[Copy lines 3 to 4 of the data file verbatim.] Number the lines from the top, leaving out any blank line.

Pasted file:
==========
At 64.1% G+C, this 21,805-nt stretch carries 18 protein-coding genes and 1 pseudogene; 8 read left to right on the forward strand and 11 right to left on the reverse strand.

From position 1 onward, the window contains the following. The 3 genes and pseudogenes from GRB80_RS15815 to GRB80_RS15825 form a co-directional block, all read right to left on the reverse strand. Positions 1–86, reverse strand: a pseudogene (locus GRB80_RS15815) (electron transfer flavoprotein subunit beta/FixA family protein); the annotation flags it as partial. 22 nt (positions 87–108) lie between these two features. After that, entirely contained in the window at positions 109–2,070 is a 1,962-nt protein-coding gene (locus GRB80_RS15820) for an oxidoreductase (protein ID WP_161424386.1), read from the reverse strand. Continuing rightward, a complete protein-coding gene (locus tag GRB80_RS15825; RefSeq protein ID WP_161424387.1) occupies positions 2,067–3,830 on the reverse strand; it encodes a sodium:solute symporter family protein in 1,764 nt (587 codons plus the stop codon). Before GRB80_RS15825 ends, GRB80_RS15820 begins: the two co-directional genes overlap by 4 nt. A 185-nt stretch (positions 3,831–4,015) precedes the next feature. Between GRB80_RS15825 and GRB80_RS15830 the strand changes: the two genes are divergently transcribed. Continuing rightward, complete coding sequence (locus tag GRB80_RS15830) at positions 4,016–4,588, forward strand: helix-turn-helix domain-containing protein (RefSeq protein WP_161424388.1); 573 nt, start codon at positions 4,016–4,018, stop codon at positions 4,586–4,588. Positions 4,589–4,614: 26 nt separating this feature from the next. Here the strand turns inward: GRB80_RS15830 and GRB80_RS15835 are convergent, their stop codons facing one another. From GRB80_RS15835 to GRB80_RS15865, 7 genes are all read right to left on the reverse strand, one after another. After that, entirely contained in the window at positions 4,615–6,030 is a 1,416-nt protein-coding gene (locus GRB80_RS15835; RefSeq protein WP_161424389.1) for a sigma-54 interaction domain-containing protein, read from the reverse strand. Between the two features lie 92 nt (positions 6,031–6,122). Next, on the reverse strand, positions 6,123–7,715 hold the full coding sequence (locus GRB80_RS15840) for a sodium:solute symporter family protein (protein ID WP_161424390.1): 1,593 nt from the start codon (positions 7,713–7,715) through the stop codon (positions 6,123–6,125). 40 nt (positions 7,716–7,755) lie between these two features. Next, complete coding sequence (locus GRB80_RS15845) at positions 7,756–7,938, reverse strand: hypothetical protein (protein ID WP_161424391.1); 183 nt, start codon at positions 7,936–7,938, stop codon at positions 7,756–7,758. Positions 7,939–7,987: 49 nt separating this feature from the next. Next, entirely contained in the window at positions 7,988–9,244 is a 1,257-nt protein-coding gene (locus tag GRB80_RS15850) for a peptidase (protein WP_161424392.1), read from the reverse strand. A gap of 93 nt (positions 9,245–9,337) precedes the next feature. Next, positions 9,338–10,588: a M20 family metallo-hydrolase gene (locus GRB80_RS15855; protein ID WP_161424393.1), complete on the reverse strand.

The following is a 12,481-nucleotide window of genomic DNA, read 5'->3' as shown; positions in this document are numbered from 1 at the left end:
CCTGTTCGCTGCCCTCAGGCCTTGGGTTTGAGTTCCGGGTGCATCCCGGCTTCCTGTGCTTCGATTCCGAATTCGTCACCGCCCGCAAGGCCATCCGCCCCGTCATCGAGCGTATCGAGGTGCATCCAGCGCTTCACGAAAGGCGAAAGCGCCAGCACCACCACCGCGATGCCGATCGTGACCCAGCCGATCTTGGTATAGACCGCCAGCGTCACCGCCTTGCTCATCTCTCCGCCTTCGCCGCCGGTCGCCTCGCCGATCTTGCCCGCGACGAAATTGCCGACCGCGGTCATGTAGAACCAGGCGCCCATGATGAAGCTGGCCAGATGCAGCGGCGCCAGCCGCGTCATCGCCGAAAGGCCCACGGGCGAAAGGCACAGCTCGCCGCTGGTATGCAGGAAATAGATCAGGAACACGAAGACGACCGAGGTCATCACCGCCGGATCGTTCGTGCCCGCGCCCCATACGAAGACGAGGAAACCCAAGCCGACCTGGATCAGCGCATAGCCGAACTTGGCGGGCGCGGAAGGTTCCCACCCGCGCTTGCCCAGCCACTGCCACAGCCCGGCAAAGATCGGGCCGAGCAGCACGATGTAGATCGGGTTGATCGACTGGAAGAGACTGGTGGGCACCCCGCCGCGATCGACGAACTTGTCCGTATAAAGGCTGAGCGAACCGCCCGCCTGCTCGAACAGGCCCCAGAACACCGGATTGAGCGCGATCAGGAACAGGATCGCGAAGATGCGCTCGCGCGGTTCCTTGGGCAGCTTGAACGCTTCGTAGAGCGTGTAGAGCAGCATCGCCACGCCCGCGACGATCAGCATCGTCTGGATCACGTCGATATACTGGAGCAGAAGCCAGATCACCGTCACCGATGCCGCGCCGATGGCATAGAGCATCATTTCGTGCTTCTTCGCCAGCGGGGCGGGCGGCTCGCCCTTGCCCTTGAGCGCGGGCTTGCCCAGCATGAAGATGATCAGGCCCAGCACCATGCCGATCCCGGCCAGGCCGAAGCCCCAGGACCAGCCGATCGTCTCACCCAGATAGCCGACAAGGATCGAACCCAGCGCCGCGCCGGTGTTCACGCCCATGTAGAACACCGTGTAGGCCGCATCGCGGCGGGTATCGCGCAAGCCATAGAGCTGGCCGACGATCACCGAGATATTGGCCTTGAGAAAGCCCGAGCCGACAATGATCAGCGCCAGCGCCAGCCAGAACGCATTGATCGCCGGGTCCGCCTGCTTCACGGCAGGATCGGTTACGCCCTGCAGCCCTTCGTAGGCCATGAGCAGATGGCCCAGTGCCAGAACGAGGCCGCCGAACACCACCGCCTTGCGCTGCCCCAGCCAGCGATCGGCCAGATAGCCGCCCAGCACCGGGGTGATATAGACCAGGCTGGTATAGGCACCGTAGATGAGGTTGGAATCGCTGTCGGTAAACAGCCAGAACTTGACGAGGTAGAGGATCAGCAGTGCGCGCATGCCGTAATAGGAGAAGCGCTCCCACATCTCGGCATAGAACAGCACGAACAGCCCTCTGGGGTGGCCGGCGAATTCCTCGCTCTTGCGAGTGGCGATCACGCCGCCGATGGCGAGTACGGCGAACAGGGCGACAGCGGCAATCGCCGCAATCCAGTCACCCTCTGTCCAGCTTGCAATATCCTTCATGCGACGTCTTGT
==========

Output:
The following is a 12,481-nucleotide window of genomic DNA, read 5'->3' as shown; positions in this document are numbered from 1 at the left end:
CCTGTTCGCTGCCCTCAGGCCTTGGGTTTGAGTTCCGGGTGCATCCCGGCTTCCTGTGCTTCGATTCCGAATTCGTCACCGCCCGCAAGGCCATCCGCCCCGTCATCGAGCGTATCGAGGTGCATCCAGCGCTTCACGAAAGGCGAAAGCGCCAGCACCACCACCGCGATGCCGATCGTGACCCAGCCGATCTTGGTATAGACCGCCAGCGTCACCGCCTTGCTCATCTCTCCGCCTTCGCCGCCGGTCGCCTCGCCGATCTTGCCCGCGACGAAATTGCCGACCGCGGTCATGTAGAACCAGGCGCCCATGATGAAGCTGGCCAGATGCAGCGGCGCCAGCCGCGTCATCGCCGAAAGGCCCACGGGCGAAAGGCACAGCTCGCCGCTGGTATGCAGGAAATAGATCAGGAACACGAAGACGACCGAGGTCATCACCGCCGGATCGTTCGTGCCCGCGCCCCATACGAAGACGAGGAAACCCAAGCCGACCTGGATCAGCGCATAGCCGAACTTGGCGGGCGCGGAAGGTTCCCACCCGCGCTTGCCCAGCCACTGCCACAGCCCGGCAAAGATCGGGCCGAGCAGCACGATGTAGATCGGGTTGATCGACTGGAAGAGACTGGTGGGCACCCCGCCGCGATCGACGAACTTGTCCGTATAAAGGCTGAGCGAACCGCCCGCCTGCTCGAACAGGCCCCAGAACACCGGATTGAGCGCGATCAGGAACAGGATCGCGAAGATGCGCTCGCGCGGTTCCTTGGGCAGCTTGAACGCTTCGTAGAGCGTGTAGAGCAGCATCGCCACGCCCGCGACGATCAGCATCGTCTGGATCACGTCGATATACTGGAGCAGAAGCCAGATCACCGTCACCGATGCCGCGCCGATGGCATAGAGCATCATTTCGTGCTTCTTCGCCAGCGGGGCGGGCGGCTCGCCCTTGCCCTTGAGCGCGGGCTTGCCCAGCATGAAGATGATCAGGCCCAGCACCATGCCGATCCCGGCCAGGCCGAAGCCCCAGGACCAGCCGATCGTCTCACCCAGATAGCCGACAAGGATCGAACCCAGCGCCGCGCCGGTGTTCACGCCCATGTAGAACACCGTGTAGGCCGCATCGCGGCGGGTATCGCGCAAGCCATAGAGCTGGCCGACGATCACCGAGATATTGGCCTTGAGAAAGCCCGAGCCGACAATGATCAGCGCCAGCGCCAGCCAGAACGCATTGATCGCCGGGTCCGCCTGCTTCACGGCAGGATCGGTTACGCCCTGCAGCCCTTCGTAGGCCATGAGCAGATGGCCCAGTGCCAGAACGAGGCCGCCGAACACCACCGCCTTGCGCTGCCCCAGCCAGCGATCGGCCAGATAGCCGCCCAGCACCGGGGTGATATAGACCAGGCTGGTATAGGCACCGTAGATGAGGTTGGAATCGCTGTCGGTAAACAGCCAGAACTTGACGAGGTAGAGGATCAGCAGTGCGCGCATGCCGTAATAGGAGAAGCGCTCCCACATCTCGGCATAGAACAGCACGAACAGCCCTCTGGGGTGGCCGGCGAATTCCTCGCTCTTGCGAGTGGCGATCACGCCGCCGATGGCGAGTACGGCGAACAGGGCGACAGCGGCAATCGCCGCAATCCAGTCACCCTCTGTCCAGCTTGCAATATCCTTCATGCGACGTCTTGT